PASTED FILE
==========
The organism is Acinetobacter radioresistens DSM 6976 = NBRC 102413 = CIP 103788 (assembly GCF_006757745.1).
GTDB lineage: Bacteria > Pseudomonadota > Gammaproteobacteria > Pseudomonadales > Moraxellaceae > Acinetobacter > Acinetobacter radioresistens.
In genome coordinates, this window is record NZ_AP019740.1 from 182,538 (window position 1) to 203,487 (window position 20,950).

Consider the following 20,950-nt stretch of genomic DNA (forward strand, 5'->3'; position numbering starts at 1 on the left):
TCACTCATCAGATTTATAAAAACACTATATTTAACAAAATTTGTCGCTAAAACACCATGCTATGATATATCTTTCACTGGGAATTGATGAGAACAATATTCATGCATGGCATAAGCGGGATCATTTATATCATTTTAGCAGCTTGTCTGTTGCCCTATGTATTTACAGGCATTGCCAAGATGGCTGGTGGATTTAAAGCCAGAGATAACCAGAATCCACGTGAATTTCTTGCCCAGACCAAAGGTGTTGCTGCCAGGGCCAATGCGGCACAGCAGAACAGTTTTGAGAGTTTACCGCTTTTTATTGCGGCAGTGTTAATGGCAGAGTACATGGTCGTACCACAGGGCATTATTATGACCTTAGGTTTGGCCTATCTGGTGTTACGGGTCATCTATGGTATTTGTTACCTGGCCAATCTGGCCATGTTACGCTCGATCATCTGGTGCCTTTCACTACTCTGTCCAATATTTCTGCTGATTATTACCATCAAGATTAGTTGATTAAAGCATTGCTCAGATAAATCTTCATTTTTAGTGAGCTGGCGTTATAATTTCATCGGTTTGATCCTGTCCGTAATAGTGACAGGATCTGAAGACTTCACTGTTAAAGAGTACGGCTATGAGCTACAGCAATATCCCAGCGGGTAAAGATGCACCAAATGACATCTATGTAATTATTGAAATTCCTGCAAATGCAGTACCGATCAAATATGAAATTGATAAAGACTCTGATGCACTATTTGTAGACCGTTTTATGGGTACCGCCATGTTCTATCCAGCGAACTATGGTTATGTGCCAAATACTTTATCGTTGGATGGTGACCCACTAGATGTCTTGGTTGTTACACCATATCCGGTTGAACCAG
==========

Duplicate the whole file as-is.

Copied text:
The organism is Acinetobacter radioresistens DSM 6976 = NBRC 102413 = CIP 103788 (assembly GCF_006757745.1).
GTDB lineage: Bacteria > Pseudomonadota > Gammaproteobacteria > Pseudomonadales > Moraxellaceae > Acinetobacter > Acinetobacter radioresistens.
In genome coordinates, this window is record NZ_AP019740.1 from 182,538 (window position 1) to 203,487 (window position 20,950).

Consider the following 20,950-nt stretch of genomic DNA (forward strand, 5'->3'; position numbering starts at 1 on the left):
TCACTCATCAGATTTATAAAAACACTATATTTAACAAAATTTGTCGCTAAAACACCATGCTATGATATATCTTTCACTGGGAATTGATGAGAACAATATTCATGCATGGCATAAGCGGGATCATTTATATCATTTTAGCAGCTTGTCTGTTGCCCTATGTATTTACAGGCATTGCCAAGATGGCTGGTGGATTTAAAGCCAGAGATAACCAGAATCCACGTGAATTTCTTGCCCAGACCAAAGGTGTTGCTGCCAGGGCCAATGCGGCACAGCAGAACAGTTTTGAGAGTTTACCGCTTTTTATTGCGGCAGTGTTAATGGCAGAGTACATGGTCGTACCACAGGGCATTATTATGACCTTAGGTTTGGCCTATCTGGTGTTACGGGTCATCTATGGTATTTGTTACCTGGCCAATCTGGCCATGTTACGCTCGATCATCTGGTGCCTTTCACTACTCTGTCCAATATTTCTGCTGATTATTACCATCAAGATTAGTTGATTAAAGCATTGCTCAGATAAATCTTCATTTTTAGTGAGCTGGCGTTATAATTTCATCGGTTTGATCCTGTCCGTAATAGTGACAGGATCTGAAGACTTCACTGTTAAAGAGTACGGCTATGAGCTACAGCAATATCCCAGCGGGTAAAGATGCACCAAATGACATCTATGTAATTATTGAAATTCCTGCAAATGCAGTACCGATCAAATATGAAATTGATAAAGACTCTGATGCACTATTTGTAGACCGTTTTATGGGTACCGCCATGTTCTATCCAGCGAACTATGGTTATGTGCCAAATACTTTATCGTTGGATGGTGACCCACTAGATGTCTTGGTTGTTACACCATATCCGGTTGAACCAG